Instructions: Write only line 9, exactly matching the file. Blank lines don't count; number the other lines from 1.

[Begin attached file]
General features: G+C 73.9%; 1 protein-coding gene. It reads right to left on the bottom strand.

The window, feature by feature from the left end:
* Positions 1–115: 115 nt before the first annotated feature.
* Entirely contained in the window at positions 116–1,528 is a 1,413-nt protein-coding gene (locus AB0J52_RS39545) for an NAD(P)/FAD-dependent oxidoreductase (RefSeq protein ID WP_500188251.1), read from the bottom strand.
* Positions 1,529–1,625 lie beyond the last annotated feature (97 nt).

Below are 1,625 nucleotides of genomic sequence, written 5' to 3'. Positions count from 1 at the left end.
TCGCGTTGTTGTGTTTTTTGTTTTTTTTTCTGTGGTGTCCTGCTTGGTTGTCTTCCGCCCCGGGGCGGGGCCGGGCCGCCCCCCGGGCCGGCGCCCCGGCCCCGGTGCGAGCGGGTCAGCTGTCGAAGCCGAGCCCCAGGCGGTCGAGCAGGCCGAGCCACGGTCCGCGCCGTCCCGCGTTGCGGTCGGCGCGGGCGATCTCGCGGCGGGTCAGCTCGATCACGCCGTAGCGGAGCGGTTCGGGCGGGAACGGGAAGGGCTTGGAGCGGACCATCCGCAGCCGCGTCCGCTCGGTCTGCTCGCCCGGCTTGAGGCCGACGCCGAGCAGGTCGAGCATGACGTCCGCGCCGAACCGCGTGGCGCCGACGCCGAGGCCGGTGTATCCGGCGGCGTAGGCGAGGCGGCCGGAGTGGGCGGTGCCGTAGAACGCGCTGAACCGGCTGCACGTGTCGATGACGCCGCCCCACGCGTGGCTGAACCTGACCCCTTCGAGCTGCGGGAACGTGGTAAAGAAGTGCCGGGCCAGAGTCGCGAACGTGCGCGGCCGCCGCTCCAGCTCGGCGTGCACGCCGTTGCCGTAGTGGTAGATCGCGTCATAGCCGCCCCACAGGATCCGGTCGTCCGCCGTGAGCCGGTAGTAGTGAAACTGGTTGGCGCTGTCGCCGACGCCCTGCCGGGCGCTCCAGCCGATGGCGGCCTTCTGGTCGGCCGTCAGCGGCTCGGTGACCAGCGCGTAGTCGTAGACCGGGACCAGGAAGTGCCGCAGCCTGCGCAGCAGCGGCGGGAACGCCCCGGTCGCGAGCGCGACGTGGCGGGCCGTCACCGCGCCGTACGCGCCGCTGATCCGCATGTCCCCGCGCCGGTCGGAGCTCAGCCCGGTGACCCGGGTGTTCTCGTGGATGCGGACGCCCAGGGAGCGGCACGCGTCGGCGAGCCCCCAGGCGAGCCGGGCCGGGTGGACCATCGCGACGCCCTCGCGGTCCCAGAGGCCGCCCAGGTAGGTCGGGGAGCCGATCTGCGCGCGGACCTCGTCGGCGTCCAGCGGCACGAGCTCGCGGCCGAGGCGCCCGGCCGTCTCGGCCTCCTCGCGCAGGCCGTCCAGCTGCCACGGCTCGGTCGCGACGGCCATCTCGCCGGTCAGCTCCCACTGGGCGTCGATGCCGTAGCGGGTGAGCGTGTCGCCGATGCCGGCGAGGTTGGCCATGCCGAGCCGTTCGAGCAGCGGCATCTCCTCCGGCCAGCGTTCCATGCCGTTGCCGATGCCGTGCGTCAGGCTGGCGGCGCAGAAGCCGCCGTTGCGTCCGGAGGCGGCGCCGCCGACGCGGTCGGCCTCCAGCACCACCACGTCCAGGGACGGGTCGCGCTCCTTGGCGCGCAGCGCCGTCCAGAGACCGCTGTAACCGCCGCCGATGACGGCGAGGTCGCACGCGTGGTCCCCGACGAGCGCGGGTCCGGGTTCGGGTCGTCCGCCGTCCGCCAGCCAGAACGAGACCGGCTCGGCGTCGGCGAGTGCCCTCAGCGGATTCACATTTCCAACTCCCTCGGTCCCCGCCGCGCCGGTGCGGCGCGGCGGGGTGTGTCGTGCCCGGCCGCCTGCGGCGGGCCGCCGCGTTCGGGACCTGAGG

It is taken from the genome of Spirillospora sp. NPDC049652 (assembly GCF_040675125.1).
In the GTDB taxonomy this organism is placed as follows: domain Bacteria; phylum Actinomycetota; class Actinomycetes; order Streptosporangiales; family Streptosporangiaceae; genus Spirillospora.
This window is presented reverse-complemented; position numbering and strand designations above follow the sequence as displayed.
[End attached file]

In the GTDB taxonomy this organism is placed as follows: domain Bacteria; phylum Actinomycetota; class Actinomycetes; order Streptosporangiales; family Streptosporangiaceae; genus Spirillospora.